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Getting along with your ex-spouse
With a divorce and remarriage in their recent experience, kids need to know they can really rely on you two getting along well enough to be parents; otherwise it can be really difficult for them to feel safe and secure, or trust that you will do right by them. Children often feel responsible when parents divorce, and having them fight about custody and visitation matters reinforces that belief.
Communication with your ex-spouse
Cooperative or not, you will always have to communicate with your ex-spouse about your children. When you do, regardless of whether he or she is cooperative or not, here are some guidelines for communication.
@Stay on message
@Stay away from finger pointing and old arguments
@Keep going back to your point if the subject gets changed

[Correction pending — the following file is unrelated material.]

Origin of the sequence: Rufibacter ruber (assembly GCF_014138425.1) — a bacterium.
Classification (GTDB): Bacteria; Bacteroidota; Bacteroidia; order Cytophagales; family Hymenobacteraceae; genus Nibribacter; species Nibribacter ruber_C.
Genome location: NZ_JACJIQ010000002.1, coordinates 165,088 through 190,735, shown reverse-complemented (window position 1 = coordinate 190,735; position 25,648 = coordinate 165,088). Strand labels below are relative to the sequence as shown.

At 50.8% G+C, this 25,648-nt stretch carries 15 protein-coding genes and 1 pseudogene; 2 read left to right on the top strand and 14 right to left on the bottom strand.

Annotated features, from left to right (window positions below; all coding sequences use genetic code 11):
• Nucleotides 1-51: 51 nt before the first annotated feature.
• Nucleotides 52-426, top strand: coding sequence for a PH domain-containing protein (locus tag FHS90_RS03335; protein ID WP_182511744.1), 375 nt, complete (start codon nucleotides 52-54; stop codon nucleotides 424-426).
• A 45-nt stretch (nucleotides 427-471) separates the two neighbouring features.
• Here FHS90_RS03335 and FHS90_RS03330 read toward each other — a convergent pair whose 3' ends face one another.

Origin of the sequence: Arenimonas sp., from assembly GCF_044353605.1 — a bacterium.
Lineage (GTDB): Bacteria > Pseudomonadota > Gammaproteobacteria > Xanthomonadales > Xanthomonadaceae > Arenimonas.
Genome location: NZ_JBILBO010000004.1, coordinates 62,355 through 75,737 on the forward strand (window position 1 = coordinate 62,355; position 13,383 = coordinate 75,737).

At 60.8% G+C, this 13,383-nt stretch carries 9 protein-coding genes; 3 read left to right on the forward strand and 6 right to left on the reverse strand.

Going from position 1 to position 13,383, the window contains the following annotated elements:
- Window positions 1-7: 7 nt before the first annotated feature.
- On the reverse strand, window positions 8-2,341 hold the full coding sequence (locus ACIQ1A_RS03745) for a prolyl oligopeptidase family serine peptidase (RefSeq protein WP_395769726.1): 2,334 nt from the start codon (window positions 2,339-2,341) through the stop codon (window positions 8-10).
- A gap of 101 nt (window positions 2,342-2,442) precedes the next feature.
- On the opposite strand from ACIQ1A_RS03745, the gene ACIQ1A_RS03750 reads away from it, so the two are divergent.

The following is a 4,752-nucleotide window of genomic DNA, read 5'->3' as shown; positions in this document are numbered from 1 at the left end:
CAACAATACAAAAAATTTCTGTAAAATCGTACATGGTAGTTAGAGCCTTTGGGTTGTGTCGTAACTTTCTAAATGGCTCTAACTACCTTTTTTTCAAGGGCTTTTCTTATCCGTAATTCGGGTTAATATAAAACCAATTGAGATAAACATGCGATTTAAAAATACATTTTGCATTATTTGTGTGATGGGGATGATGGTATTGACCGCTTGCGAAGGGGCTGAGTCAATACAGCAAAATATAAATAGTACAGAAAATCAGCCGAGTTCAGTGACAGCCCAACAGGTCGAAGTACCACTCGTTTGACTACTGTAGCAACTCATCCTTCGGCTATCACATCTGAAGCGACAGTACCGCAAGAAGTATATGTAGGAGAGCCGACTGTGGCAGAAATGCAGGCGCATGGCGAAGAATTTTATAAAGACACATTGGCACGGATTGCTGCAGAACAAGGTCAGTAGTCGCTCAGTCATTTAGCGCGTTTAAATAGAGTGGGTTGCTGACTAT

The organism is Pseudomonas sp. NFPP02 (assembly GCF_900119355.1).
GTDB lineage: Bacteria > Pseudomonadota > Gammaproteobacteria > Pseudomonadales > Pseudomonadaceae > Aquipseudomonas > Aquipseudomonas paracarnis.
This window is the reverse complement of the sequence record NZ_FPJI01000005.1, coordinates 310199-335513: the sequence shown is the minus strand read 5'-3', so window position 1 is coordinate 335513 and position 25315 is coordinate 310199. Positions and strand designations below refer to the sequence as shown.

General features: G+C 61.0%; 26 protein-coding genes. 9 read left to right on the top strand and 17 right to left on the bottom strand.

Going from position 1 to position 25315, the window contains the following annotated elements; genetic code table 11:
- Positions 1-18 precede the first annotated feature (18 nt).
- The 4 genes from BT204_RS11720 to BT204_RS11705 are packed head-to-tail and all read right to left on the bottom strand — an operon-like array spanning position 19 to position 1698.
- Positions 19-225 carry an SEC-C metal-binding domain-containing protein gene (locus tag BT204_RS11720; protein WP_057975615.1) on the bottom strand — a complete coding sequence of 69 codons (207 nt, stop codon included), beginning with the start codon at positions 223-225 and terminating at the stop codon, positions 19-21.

@Keep it about the kids, and only the kids
@Keep it between the two of you; never ask kids to carry messages
In order of preference, the means of communicating with an ex-spouse is by email, texting, voice mail, telephone conversation, and only if all else fails, with a personal meeting. When you have a parental issue to handle, an email offers you the best opportunity to set the right wording and tone.
Make visitation work
If you remember that spending time with their other parent is for and about the children, not an accommodation to your ex-spouse, hassles and scheduling snafus take on less inconvenience and annoyance. Encourage your kids to have a great time and enjoy being with their other parent. Send no messages via the children. Have them ready for pick up if that is the arrangement, and make sure you are ready to receive them when they are dropped back home.
Your primary relationship
While it is important to have a good relationship with your ex-spouse, be sure to put your major efforts into your primary relationship: the one with your new spouse and the blended family you are building together. Visit The Blended and Step Family Resource Center for more information on how to make visitation agreements work.